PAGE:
$\begingroup$ Welcome to MathOverflow! $\endgroup$ Feb 3, 2011 at 2:13

I don't have an answer to the question --- again, this is not an answer. It is, though, an explanation of some sign conventions that appear in dg vector spaces. My thesis is that if you thoroughly understand the signs for dg vector spaces, then you understand the signs for the rest of homological algebra. (But this thesis is not supported in this answer, and I don't intend to provide evidence; I am not a homological algebraist.) To reemphasize, I do not have a reference to the mathematical literature.

There is a very good category of functors from $\mathbb Z$, thought of as a category with only identity morphisms, to $\text{Vect}$ (or $\text{AbGp}$, but I'm going to pretend we're over a field). The addition map $+ : \mathbb Z \times \mathbb Z \to \mathbb Z$ leads to a tensor product on $\operatorname{Functors}(\mathbb Z \to \text{Vect})$ by push-forward. The resulting monoidal category is in some sense "the free monoidal [...] category on an invertible object", and so maybe deserves to be called $\text{Vect}[X,X^{-1}]$, where $X$ is the functor $\mathbb Z \to \text{Vect}$ that assigns the one-dimensional vector space $k$ to $1\in \mathbb Z$ and the zero-dimensional vector space $0$ to all other terms. So to give a braiding on this category it suffices to give the data of how to braid $X$ past itself, i.e. the braidings are parameterized by $\operatorname{Aut}(X^{\otimes 2}) = k^\times$. The symmetries are precisely the square-one elements of $k^\times$, and so if $k$ is not of characteristic $2$, there are two of these, $\pm 1$. The symmetric monoidal category $\text{GVect}$ of graded vector spaces is $\operatorname{Functors}(\mathbb Z \to \text{Vect})$, with $\otimes = $ push-forward along $+$, and with the symmetry given by the choice of braiding $-1 \in \operatorname{Aut}(X^{\otimes 2})$.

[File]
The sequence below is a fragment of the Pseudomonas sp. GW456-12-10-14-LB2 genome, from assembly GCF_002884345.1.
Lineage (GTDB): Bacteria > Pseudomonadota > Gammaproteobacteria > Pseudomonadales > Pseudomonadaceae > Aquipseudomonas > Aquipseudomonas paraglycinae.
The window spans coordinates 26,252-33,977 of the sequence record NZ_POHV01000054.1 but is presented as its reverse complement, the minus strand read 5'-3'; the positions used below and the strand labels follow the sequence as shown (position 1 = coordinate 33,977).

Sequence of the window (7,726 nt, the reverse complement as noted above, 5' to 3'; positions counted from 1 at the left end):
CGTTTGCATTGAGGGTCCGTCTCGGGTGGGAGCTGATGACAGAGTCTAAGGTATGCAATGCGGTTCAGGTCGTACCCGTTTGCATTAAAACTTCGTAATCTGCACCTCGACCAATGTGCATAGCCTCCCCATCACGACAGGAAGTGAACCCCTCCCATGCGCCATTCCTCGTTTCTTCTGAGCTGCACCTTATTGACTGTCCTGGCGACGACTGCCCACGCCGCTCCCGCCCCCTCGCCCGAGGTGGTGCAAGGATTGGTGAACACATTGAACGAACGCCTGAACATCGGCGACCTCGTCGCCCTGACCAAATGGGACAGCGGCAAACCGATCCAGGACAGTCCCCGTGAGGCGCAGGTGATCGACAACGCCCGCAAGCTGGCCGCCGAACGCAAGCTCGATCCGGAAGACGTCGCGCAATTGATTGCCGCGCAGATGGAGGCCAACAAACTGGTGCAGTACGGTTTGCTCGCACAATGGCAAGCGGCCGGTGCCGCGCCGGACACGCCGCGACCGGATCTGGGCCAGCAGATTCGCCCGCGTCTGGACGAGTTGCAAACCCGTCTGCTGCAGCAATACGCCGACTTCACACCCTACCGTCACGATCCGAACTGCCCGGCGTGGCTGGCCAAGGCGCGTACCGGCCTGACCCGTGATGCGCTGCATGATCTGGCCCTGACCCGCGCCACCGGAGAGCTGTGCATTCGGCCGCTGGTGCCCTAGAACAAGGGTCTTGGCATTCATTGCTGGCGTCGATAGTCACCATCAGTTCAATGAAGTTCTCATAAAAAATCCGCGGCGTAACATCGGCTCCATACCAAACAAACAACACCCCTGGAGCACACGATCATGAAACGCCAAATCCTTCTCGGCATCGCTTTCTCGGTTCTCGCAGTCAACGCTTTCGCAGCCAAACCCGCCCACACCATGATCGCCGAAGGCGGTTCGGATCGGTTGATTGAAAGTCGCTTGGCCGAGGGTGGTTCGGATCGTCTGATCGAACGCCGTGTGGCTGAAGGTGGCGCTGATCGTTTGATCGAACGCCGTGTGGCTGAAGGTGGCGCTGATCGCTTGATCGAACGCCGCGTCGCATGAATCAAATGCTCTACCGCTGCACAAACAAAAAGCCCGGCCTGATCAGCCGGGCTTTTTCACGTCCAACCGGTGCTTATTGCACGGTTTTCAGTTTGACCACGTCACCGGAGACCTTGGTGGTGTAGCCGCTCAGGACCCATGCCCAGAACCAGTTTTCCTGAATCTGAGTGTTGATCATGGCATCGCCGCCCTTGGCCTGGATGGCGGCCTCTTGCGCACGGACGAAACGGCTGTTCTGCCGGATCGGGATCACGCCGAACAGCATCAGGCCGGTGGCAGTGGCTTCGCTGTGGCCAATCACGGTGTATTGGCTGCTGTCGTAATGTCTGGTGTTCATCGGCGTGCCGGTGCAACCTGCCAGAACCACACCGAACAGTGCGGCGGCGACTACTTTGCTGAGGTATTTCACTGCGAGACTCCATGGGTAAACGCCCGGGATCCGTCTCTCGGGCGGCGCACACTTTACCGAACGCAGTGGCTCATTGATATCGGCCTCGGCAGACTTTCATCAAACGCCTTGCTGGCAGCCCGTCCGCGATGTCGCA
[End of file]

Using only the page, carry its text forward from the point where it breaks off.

A symmetric monoidal linear category is enough data to talk about Lie algebra objects, and there is a distinguished such object in this category. Namely, the object $X$ has a unique Lie algebra structure, the abelian one. Let $\mathfrak X$ denote this Lie algbera (the abelian Lie algebra on $X$). The symmetric monoidal category $\text{DGVect}$ of dg vector spaces is the symmetric monoidal category of modules (in $\text{GVect}$) of the Lie algebra $\mathfrak X$.